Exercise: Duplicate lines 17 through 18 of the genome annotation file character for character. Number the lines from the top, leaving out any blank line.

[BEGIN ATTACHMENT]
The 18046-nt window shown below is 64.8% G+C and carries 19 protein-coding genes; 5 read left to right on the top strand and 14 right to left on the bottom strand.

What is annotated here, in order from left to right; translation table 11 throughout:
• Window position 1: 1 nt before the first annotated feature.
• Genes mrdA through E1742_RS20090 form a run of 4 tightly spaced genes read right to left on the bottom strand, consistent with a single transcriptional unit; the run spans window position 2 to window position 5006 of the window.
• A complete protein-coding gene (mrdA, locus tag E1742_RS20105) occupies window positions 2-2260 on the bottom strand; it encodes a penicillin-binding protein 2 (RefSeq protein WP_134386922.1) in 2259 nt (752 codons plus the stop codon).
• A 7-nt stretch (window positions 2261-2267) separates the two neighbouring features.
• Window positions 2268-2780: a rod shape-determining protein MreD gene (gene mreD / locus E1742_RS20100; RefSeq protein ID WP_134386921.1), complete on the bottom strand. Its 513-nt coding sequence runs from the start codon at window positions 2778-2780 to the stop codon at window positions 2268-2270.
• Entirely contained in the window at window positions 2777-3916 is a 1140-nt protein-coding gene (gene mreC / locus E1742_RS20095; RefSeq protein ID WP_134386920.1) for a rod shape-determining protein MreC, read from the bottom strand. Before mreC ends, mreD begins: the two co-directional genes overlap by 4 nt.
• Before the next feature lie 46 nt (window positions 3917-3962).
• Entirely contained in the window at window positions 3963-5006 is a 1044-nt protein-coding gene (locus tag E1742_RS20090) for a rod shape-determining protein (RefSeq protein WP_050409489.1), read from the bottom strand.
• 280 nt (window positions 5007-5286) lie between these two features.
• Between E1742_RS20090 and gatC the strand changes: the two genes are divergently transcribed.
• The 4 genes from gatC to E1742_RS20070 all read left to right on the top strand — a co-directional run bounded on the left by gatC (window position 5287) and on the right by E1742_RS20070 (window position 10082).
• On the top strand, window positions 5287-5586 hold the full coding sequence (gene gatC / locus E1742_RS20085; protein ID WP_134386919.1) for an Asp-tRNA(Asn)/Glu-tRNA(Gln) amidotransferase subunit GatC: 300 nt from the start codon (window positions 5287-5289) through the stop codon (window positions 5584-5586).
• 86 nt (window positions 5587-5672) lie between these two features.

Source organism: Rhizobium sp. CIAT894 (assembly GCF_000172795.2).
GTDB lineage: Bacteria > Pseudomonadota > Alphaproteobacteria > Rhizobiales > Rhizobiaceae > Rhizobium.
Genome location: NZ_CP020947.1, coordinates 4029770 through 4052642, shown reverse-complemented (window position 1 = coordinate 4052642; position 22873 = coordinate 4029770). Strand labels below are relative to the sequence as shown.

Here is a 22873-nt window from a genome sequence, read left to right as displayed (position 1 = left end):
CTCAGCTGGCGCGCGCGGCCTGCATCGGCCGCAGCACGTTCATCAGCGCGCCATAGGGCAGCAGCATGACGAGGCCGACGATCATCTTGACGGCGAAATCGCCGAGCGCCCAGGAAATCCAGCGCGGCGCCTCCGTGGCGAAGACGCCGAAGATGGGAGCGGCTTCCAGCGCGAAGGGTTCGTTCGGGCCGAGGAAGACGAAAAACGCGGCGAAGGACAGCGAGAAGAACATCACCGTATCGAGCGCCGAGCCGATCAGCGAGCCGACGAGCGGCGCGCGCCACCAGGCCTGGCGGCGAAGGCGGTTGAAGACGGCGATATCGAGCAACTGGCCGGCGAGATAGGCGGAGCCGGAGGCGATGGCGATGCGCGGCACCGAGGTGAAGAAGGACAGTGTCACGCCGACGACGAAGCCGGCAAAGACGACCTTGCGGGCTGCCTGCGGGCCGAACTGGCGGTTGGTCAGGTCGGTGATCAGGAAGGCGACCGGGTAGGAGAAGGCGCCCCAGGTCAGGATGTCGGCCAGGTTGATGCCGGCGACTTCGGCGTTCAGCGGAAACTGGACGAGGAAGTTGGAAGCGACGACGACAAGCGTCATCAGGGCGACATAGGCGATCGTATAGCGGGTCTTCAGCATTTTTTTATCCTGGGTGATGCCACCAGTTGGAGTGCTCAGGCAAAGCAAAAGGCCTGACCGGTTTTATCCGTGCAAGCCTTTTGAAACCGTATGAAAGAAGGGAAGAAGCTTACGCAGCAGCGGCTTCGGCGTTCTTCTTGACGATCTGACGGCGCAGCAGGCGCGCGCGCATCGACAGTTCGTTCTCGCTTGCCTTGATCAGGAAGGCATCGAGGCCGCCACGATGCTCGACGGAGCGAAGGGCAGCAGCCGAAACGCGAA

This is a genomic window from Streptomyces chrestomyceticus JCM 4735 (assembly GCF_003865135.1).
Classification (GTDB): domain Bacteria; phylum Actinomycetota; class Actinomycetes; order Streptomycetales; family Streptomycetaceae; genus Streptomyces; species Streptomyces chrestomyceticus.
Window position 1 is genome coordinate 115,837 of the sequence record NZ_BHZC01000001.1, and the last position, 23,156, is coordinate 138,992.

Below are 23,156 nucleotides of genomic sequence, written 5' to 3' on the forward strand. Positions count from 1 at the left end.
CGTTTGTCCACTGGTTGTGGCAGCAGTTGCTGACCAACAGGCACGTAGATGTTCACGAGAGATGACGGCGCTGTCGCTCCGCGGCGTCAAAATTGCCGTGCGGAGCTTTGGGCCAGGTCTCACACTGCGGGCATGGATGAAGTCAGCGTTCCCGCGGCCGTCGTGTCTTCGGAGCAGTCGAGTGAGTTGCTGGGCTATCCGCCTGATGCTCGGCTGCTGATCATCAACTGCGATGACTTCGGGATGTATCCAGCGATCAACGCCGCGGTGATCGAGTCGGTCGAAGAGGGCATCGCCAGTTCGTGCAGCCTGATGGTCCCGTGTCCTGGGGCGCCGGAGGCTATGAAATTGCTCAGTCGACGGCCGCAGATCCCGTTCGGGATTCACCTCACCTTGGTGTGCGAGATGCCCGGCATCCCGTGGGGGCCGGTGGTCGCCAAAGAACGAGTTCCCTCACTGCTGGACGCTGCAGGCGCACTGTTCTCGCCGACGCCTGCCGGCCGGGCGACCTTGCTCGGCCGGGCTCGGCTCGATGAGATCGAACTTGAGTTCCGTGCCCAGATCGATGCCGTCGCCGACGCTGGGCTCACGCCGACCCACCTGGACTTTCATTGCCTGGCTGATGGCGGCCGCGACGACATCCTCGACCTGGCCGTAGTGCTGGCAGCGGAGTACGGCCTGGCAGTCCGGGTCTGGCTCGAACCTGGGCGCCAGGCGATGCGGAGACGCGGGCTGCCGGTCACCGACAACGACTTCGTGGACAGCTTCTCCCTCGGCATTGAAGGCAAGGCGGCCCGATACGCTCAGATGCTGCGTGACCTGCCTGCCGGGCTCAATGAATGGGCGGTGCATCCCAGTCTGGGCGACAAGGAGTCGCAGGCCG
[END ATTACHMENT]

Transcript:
GTDB lineage: Bacteria > Pseudomonadota > Alphaproteobacteria > Rhizobiales > Rhizobiaceae > Rhizobium.
Genome location: NZ_CP020947.1, coordinates 4029770 through 4052642, shown reverse-complemented (window position 1 = coordinate 4052642; position 22873 = coordinate 4029770). Strand labels below are relative to the sequence as shown.